- Day 10, July 24: 16.4 miles, total miles: 311.9 – all on trail
- Parks, Trails & Places of Significance: Pacific Crest Trail (#2000), pre-1978 Cascade Crest Trail/Dutch Miller Gap Trail 1362/1030, Deep Lake, Waptus River, Lake Ivanhoe, Dutch Miller Gap, Cascade Crest, headwaters of the Middle Fork Snoqualmie
A whole day on the Pacific Crest Trail – we haven’t done that since September 29, 2011. Today, we visited our old footsteps from seven years prior. I recall the last time we were on this stretch of the trail it was a rainy day in September with views of clouds, forest walking was a break from the rain, and we were hurrying northward. Today, started with a glorious July bluebird morning, and we’re taking in the scenery as we meander to the west.
Gabriel and I are not in a rush. By forgoing the scramble of Daniel, we’re ahead of schedule. With amazing weather we aren’t cloaked in rain gear and umbrellas that obscure sight-lines. So today we linger…
- At breakfast with views down to Deep Lake and up to Jerry Garcia Peak.
- Stopping to watch a pika with its mouth full of bracken fern bound amid talus.
- In old-growth forest amid oak ferns, wild ginger, wintergreens, and tiger lilies.
- To soak our feet in the Waptus River.
- To explore small narrows and waterfalls.
- To appreciate carnivorous plants.
We encountered several thru-hikers and lots of section hikers the first half of the day while on the new PCT, trail #2000. Many of these hikers seemed to striding fast, headphones in, blinders on, just looking straight ahead. They’d walk right Gabriel and me without even seeing us when we were just a few feet off the trail taking a break. Observing this several times throughout the morning thoughts rotated through my mind: We’re we that oblivious? Are the thru-hiker beauty receptors burnt out around mile 2,438? Why aren’t they looking around in awe? Darn it, Marmot – stop being so judgey and hike your own hike – there’s all sorts of ways to enjoy the PCT.
I feel grateful that once we got to hike the whole trail in a single go. And I feel grateful now to return to this beloved, familiar trail, and feel no need to pass by something I find marvelous – be it flower, stream, critter, or fine trail work.
In the early afternoon we turned off the new PCT (Trail 2000) and onto the old, pre-1978 Cascade Crest Trail (Trail 1362) and headed up to Lake Ivanhoe and Dutch Miller Gap. A warm afternoon, we appreciated the shade of Douglas-fir and western white pines as we hiked up in elevation. By the time we got to a waterfall outlet of Lake Ivanhoe we were ready for a break and a cold drink. Inspired by last season’s canyon exploring in Utah – we took time to scramble up to a little waterfall and alcove where we admired monkey flowers, rock ferns, saxifrages, and lush groves of moss.
Reaching Ivanhoe – I started to understand why Gabriel likes this area so much! Waterfalls cascade down from the snowfields and hanging gardens into deep blue waters that sparkle and dazzle. The lake is surrounded by steep cliffs of granite plunging off Bears Breast and Summit Chief. While there’s a trail to get here – the area feels remote and rugged. We admired the lake, took a photo break (for Gabriel pictures of the lake and for me, pictures of western mountain ash and beargrass). And then we said good bye to the headwaters of the Waptus River and the greater Yakima and Columbia watersheds – I couldn’t help but pause to think of these waters flowing to the grand home river that runs close to old stomping grounds and further east to streams coming off the Continental Divide.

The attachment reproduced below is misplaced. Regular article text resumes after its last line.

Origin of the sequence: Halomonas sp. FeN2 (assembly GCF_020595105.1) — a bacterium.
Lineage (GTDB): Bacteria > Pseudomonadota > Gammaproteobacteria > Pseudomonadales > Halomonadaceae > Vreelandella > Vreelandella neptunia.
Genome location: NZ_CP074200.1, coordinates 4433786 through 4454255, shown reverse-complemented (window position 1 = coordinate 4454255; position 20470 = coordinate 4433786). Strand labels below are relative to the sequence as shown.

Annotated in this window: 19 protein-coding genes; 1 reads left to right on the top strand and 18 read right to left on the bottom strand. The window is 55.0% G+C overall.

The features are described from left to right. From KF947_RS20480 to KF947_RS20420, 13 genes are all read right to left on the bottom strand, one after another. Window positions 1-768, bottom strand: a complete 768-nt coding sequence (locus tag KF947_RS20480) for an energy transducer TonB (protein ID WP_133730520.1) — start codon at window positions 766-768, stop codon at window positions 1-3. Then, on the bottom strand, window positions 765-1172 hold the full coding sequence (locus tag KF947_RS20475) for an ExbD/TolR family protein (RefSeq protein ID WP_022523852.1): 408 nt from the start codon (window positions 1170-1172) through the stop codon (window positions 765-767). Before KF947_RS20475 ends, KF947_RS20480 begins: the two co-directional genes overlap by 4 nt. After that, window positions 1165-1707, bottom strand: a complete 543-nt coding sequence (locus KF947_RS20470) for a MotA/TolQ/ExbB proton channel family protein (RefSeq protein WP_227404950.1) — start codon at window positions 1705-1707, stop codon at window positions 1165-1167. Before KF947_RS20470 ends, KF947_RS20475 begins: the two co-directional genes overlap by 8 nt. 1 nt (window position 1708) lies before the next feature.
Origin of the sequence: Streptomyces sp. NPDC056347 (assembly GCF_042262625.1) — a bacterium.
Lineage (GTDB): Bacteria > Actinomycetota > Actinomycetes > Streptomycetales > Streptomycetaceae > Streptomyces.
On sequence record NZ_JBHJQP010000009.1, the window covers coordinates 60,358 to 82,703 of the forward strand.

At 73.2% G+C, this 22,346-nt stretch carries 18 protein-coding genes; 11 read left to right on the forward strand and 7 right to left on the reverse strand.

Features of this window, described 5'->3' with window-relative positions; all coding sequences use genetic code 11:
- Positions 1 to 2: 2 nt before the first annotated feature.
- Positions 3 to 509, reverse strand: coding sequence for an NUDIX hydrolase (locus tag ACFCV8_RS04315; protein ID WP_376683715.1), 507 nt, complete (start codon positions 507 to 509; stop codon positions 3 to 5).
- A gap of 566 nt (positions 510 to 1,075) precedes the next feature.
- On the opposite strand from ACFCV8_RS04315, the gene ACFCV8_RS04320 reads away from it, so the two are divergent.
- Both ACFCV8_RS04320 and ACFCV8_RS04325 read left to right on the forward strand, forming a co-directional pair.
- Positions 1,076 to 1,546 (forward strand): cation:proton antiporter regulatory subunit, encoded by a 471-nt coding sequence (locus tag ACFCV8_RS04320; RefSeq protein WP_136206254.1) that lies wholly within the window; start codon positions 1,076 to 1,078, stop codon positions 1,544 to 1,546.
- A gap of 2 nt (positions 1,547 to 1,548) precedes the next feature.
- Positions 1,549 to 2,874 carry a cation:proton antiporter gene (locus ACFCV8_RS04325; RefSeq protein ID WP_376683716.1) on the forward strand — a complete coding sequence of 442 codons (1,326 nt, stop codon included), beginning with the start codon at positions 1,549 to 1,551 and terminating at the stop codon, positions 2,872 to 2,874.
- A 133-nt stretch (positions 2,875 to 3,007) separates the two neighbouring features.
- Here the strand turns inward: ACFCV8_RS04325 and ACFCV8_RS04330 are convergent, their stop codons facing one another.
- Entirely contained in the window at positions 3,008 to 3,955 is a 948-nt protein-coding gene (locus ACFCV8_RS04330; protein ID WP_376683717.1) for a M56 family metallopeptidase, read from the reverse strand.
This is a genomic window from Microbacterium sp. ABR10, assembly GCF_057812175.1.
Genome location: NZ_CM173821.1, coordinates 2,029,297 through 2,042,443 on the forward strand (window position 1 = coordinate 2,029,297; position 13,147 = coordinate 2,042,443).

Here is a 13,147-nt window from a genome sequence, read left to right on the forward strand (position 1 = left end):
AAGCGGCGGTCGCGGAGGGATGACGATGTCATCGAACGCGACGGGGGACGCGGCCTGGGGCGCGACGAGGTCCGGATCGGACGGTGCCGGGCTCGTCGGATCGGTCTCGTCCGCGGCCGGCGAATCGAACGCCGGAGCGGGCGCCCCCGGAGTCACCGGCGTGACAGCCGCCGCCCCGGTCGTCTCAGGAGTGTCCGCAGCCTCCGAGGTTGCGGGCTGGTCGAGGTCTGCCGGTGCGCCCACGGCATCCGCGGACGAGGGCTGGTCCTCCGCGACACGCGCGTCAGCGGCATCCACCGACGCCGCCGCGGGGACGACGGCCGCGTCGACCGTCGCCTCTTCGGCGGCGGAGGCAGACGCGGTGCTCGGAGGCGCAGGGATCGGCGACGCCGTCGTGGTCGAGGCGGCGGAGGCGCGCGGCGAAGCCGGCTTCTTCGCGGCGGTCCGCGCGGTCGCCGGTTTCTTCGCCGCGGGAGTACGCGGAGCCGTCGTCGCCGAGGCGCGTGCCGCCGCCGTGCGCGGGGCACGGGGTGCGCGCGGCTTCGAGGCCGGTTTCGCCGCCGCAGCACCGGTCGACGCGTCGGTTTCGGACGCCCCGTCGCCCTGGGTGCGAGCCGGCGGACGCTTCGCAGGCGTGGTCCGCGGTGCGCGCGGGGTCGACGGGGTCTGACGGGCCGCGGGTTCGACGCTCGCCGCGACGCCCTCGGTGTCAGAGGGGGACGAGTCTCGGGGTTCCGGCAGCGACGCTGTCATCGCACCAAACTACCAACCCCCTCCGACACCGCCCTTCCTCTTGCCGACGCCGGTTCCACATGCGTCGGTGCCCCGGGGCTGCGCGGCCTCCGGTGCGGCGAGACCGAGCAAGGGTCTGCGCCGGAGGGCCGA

We hiked on up to Dutch Miller Gap – an alpine garden famous in my mind for all the references to it in old trail guides and noted headwaters of the Middle Fork Snoqualmie River. Another beautiful place! It’s a gorgeous crossing of the Cascade Crest. Views down valley to La Bohn Peak, Iron Cap, and Wild Goat – familiar peaks from our time on the Alpine Lakes High Route. We would have lingered here – save for the mosquitoes which were particularly pesterly in the late afternoon warmth. I switched from shorts to pants for a bug barrier.
From the alpine meadow we descended into fir and mountain hemlock forest. The headwaters of the Middle Fork that we “bestrode” just a mile ago as a meandering stream already a roaring waterfall. Around Pedro Camp we poked around the shores of a wetland and reflecto tarn to admire views of Bears Breast and Summit Chief. We worked our way into a bog with the largest population of butterwort that either of us had ever seen! Butterwort (Pinguicula vulgaris) is a carnivorous plant that captures small insects on its leaves and uses enzymes to dissolve them, they are well-adapted for living in low nitrogen environments. We also saw spotted sandpipers for the first time. What a cool spot! But oh the mosquitoes!
We headed down valley admiring mountain hemlocks and Alaska yellow cedar aglow in the late afternoon light and views of familiar peaks when we entered avalanche-cleared slopes. As dusk darkened the forest – we found a beautiful, established campsite next to a stream. How could we pass such luxury up? For the first time in six days – I washed the dust off my feet.
A peaceful night in deep forest next to waters that flow over Snoqualmie Falls and into Puget Sound. It was a good day to linger along the new and old PCT.